• Tradition says the head bridesmaid and groomsman get to speak on behalf of the wedding party, however, some couples choose their own format and allow everyone to chime in.
• Speeches should take between three and five minutes. Let everyone know. There’s nothing like a boring speech to kill the party mood.

Wedding night

If your reception is at a swanky hotel, it’s a great option to book the honeymoon suite and make a glamorous exit before heading to bed. Staying close ensures no one is tempted to drive drunk.

What to pack

• Even if you’re too tired when the party’s over, at some point you’ll want to remove all the wedding hair spray and make-up. Take travel size everything to give yourself a post-wedding pamper.
• While you may have lived together and often wandered around in mis-matched undies, this is one time you’ll want to glam it up. Find out what really floats his lingerie boat and get packing!

Cynthia’s bride-to-be simple self-hypnosis technique:

Throughout the day take a deep breath and say these key words: ‘calm and relaxed’. Then shut your eyes for a second and exhale all tension from your body and all stress from your mind. The more you use this simple self-hypnosis technique the stronger the mind-body response will become.

Top 5 ways to relax

  1. The morning is the perfect time to meditate. When sitting in silence is challenging, reach for your iPod and select a guided meditation by Kelly Howell (www.brainsync.com).
  2. Walk in nature. Getting away from the concrete jungle is crucial. Putting your feet into the sand or grass not only feels great, it also connects us to the living, breathing earth and is literally very grounding.
  3. Spend time in the kitchen. While the art of at-home food preparation has been greatly lost with food-to-go and frozen meals in a box, taking the time to connect to our food, through conscious preparation can do wonders for mental, emotional and physical health.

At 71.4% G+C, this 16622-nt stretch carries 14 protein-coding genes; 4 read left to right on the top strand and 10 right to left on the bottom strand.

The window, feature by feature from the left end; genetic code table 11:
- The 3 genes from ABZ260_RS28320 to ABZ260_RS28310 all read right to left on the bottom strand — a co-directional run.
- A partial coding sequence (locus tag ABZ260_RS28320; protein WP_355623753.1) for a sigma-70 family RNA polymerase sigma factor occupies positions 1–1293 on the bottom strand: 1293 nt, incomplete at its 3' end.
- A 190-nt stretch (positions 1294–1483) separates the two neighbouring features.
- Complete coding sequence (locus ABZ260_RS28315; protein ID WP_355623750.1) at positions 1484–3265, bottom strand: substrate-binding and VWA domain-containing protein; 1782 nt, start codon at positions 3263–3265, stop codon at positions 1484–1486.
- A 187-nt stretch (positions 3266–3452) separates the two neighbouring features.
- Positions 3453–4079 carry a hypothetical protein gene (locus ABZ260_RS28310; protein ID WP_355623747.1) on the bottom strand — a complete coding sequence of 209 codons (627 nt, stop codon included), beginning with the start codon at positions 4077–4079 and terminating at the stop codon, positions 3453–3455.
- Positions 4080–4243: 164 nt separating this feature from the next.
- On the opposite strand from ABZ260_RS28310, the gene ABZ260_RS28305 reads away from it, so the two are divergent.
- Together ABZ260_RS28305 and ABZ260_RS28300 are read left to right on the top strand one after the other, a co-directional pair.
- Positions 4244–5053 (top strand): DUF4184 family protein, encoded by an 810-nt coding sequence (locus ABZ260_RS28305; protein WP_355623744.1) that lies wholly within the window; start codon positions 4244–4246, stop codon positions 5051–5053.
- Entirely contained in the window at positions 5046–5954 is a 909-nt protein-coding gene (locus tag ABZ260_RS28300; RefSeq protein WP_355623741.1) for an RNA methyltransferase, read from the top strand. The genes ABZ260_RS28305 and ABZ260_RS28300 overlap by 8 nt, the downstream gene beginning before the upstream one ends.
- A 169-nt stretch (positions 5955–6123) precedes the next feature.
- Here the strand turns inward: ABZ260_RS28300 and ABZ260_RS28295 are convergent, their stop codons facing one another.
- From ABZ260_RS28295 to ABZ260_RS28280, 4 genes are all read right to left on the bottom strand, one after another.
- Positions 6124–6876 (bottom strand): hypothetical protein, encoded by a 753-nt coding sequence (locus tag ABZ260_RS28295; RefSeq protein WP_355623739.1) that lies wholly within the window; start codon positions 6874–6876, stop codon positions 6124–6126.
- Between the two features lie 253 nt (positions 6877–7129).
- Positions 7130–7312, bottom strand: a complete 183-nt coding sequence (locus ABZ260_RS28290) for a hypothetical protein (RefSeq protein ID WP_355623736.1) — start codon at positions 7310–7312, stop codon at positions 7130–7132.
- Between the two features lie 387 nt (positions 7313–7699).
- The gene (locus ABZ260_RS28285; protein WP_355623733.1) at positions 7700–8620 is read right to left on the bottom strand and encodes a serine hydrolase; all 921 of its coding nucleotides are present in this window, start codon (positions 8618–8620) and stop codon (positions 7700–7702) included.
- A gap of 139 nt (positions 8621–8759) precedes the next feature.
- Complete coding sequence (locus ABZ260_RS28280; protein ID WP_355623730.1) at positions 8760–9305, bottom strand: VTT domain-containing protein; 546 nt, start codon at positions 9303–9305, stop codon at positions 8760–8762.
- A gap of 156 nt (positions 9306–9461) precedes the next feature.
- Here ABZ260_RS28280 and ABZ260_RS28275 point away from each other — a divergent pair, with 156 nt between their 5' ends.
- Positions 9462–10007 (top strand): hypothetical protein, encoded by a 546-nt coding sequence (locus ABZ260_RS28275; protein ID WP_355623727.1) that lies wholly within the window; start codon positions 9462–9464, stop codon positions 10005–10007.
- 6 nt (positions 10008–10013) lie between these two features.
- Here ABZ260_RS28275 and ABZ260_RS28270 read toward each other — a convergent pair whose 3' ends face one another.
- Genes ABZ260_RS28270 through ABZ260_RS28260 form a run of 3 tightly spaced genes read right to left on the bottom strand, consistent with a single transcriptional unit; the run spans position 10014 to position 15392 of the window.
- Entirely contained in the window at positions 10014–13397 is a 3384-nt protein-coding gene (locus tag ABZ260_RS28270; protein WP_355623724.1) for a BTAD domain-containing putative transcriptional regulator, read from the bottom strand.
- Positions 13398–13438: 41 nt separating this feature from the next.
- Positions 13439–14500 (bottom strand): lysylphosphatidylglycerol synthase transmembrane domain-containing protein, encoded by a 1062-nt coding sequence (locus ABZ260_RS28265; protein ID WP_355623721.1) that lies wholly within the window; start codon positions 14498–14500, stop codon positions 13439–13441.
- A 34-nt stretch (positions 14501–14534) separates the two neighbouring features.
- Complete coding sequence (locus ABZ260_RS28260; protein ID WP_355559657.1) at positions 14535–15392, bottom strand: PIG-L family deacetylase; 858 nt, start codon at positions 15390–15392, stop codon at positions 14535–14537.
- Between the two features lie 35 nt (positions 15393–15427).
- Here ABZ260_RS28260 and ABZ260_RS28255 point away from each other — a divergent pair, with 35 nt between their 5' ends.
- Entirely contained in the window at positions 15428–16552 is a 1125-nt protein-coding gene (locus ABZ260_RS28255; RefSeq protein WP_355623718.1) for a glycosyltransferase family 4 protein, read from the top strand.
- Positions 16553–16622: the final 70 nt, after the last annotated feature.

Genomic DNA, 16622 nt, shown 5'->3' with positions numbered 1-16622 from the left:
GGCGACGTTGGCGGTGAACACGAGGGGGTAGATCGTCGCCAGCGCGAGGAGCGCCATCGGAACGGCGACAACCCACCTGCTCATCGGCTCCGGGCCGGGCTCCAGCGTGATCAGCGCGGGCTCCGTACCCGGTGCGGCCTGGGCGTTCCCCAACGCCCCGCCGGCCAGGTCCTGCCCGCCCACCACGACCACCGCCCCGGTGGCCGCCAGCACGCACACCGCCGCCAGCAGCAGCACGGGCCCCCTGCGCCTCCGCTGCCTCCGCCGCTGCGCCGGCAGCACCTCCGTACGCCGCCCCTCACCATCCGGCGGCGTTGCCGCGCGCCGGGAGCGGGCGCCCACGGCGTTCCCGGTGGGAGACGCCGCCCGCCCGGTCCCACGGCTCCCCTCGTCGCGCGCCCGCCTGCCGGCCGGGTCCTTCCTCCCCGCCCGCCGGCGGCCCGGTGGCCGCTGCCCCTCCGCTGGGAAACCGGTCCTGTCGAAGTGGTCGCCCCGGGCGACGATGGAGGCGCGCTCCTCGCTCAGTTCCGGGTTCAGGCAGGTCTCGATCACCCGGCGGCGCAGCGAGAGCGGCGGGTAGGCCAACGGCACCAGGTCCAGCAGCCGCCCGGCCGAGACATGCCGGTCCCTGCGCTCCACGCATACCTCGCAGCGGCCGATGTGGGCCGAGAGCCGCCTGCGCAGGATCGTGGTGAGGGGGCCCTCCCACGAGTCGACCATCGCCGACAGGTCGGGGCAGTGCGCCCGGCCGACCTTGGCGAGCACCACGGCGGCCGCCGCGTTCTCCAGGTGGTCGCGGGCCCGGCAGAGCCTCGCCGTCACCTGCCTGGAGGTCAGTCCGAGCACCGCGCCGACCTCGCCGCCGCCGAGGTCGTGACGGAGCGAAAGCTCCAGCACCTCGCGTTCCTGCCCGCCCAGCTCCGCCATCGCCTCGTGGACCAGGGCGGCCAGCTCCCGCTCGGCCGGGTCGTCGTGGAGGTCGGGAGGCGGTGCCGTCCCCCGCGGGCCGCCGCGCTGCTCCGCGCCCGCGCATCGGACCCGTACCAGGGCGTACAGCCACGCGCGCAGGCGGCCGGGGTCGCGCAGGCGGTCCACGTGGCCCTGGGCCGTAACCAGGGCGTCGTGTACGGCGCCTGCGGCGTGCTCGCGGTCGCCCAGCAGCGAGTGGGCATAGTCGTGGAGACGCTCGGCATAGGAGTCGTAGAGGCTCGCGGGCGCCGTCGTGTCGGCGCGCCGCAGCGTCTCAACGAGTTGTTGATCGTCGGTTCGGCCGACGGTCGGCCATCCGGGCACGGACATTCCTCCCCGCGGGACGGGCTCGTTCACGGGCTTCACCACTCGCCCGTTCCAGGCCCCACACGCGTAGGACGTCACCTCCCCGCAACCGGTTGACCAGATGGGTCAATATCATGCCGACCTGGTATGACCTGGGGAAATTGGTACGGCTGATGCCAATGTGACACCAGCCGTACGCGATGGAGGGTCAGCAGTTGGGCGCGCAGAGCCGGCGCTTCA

4. Have a Reiki session. Reiki connects us directly to life force energy and puts us in a relaxed, meditative state. It also allows you to work through particular issues, including stress, to restore physical and emotional wellbeing.
  5. Take a candle-lit bath. Breaking out the lavender oil, soy candles and playing chilled tunes is a great way to de-stress. To clear your mind while you’re soaking, concentrate on your breathing. Pop in a couple of tablespoons of extra virgin coconut oil to give your skin a moisture infusion.

Start a stress-free married life with the following simple strategies, says Phoebe Hutchison, author of Honeymooners Forever, Twelve Step Marriage Survival Guide.

  • Communicate daily; talk about all the little things. This keeps you emotionally connected and intimate.
  • Don’t be afraid to argue, as it keeps resentment at bay when you keep expressing how you feel.
  • Just because you are married, does not mean you have no rights. Follow your passions, and support your spouse following theirs.
  • Stay as lovers; don’t turn into the married couple who take each other for granted. It is through listening to our spouse, by treating like a lover (not a spouse), that keeps the magic and the passion alive.
  • Be adventurous – in life, and especially in the bedroom.
  • Keep turning to your partner as your best friend; turning to workmates too often, and being intimate with others, can lead to extra-marital affairs.
  • Praise your spouse, don’t be critical. Praise will make your spouse move mountains for you.
  • Worship your spouse. When you treat him like a prince, he can’t help but treat you like a princess.
  • Make love; not war. If you are fighting, stop the fight with a hug, and then a calm chat. Those who humbly stop arguments are those who live to be old together.